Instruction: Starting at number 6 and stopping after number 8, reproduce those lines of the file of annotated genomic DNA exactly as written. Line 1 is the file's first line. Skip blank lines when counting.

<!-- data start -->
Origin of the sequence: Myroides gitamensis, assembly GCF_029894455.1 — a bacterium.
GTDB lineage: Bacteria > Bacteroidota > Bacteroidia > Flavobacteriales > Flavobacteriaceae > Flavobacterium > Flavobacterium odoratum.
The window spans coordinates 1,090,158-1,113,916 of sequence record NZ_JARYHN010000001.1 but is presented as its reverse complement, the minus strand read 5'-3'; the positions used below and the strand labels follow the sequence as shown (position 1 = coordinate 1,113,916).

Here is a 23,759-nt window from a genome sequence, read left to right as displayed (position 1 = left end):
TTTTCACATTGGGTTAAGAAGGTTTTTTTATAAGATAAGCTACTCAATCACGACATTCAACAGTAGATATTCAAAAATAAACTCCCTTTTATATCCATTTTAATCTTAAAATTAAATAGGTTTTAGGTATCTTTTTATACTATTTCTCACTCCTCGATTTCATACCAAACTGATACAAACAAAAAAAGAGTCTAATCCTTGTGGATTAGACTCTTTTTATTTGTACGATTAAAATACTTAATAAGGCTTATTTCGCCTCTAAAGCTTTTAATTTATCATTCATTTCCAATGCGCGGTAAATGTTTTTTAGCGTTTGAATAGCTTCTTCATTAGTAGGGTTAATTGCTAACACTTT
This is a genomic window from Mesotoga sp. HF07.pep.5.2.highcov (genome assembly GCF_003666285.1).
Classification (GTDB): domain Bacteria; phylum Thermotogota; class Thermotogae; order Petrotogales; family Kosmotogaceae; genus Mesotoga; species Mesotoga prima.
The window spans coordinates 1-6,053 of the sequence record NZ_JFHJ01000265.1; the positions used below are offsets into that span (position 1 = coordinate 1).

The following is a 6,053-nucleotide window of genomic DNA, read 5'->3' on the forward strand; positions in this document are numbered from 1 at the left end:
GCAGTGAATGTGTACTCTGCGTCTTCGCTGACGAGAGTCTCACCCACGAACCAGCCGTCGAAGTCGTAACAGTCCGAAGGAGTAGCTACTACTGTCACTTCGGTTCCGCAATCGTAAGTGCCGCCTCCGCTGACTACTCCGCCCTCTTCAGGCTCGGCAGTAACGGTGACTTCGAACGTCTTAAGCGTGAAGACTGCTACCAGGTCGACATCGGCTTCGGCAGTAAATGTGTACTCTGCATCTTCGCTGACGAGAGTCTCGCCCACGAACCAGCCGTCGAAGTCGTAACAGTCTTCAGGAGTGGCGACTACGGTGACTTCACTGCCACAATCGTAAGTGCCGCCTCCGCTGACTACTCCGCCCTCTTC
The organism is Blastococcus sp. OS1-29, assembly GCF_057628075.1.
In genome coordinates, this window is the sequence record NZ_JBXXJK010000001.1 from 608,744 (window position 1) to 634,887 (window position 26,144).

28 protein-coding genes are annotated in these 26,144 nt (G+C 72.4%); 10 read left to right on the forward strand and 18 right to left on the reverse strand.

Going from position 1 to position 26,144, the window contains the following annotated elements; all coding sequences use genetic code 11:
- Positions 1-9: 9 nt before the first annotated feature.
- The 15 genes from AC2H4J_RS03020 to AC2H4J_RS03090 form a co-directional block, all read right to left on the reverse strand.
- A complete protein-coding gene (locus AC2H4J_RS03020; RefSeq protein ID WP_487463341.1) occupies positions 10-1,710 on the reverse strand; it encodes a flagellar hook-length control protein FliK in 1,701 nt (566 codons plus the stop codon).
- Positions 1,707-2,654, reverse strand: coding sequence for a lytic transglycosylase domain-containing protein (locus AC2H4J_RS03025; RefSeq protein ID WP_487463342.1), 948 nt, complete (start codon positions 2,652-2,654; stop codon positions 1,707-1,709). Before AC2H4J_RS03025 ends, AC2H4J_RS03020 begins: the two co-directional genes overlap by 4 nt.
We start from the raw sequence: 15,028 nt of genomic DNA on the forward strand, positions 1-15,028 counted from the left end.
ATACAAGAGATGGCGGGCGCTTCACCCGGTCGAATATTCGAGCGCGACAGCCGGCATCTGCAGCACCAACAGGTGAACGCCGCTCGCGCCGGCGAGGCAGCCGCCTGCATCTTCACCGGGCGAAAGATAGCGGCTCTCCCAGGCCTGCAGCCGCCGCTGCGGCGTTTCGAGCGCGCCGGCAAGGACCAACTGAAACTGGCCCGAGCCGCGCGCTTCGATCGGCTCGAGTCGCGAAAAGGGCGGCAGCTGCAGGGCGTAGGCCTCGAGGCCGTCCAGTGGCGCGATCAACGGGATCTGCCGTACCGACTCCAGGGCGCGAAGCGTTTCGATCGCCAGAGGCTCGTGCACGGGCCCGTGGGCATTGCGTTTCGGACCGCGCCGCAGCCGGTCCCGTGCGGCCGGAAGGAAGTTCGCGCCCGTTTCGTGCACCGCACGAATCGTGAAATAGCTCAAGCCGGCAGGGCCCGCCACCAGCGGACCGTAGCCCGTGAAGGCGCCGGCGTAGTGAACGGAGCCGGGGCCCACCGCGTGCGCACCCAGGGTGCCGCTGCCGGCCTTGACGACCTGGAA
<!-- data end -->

This is a genomic window from Mesotoga sp. HF07.pep.5.2.highcov (genome assembly GCF_003666285.1).
Classification (GTDB): domain Bacteria; phylum Thermotogota; class Thermotogae; order Petrotogales; family Kosmotogaceae; genus Mesotoga; species Mesotoga prima.
The window spans coordinates 1-6,053 of the sequence record NZ_JFHJ01000265.1; the positions used below are offsets into that span (position 1 = coordinate 1).